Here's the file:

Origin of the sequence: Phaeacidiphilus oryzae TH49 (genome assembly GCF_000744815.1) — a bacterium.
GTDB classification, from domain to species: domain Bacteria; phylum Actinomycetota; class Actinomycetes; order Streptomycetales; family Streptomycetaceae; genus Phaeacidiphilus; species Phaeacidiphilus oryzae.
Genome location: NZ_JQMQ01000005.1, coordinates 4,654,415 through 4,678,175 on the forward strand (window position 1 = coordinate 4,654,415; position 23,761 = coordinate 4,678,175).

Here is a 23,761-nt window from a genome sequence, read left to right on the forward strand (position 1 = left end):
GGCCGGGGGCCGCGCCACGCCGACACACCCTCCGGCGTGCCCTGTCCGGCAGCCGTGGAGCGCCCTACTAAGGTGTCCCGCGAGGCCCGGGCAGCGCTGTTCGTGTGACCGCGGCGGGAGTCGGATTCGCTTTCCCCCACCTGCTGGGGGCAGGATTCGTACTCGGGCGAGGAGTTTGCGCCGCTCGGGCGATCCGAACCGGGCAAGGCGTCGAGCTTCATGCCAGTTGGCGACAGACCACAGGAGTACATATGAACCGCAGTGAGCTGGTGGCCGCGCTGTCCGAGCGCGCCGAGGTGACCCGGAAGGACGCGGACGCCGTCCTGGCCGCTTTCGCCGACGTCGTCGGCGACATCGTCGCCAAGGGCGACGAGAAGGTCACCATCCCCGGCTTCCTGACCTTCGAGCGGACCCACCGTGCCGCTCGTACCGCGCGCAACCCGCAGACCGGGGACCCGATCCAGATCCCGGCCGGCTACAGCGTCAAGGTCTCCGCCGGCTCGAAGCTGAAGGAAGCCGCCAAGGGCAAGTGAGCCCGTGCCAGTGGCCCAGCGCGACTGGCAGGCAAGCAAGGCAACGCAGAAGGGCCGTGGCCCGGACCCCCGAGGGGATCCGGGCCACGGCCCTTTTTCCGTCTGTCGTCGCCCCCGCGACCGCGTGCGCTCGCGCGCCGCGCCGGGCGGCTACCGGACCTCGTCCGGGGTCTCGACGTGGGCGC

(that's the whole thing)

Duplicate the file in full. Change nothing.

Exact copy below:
Origin of the sequence: Phaeacidiphilus oryzae TH49 (genome assembly GCF_000744815.1) — a bacterium.
GTDB classification, from domain to species: domain Bacteria; phylum Actinomycetota; class Actinomycetes; order Streptomycetales; family Streptomycetaceae; genus Phaeacidiphilus; species Phaeacidiphilus oryzae.
Genome location: NZ_JQMQ01000005.1, coordinates 4,654,415 through 4,678,175 on the forward strand (window position 1 = coordinate 4,654,415; position 23,761 = coordinate 4,678,175).

Here is a 23,761-nt window from a genome sequence, read left to right on the forward strand (position 1 = left end):
GGCCGGGGGCCGCGCCACGCCGACACACCCTCCGGCGTGCCCTGTCCGGCAGCCGTGGAGCGCCCTACTAAGGTGTCCCGCGAGGCCCGGGCAGCGCTGTTCGTGTGACCGCGGCGGGAGTCGGATTCGCTTTCCCCCACCTGCTGGGGGCAGGATTCGTACTCGGGCGAGGAGTTTGCGCCGCTCGGGCGATCCGAACCGGGCAAGGCGTCGAGCTTCATGCCAGTTGGCGACAGACCACAGGAGTACATATGAACCGCAGTGAGCTGGTGGCCGCGCTGTCCGAGCGCGCCGAGGTGACCCGGAAGGACGCGGACGCCGTCCTGGCCGCTTTCGCCGACGTCGTCGGCGACATCGTCGCCAAGGGCGACGAGAAGGTCACCATCCCCGGCTTCCTGACCTTCGAGCGGACCCACCGTGCCGCTCGTACCGCGCGCAACCCGCAGACCGGGGACCCGATCCAGATCCCGGCCGGCTACAGCGTCAAGGTCTCCGCCGGCTCGAAGCTGAAGGAAGCCGCCAAGGGCAAGTGAGCCCGTGCCAGTGGCCCAGCGCGACTGGCAGGCAAGCAAGGCAACGCAGAAGGGCCGTGGCCCGGACCCCCGAGGGGATCCGGGCCACGGCCCTTTTTCCGTCTGTCGTCGCCCCCGCGACCGCGTGCGCTCGCGCGCCGCGCCGGGCGGCTACCGGACCTCGTCCGGGGTCTCGACGTGGGCGC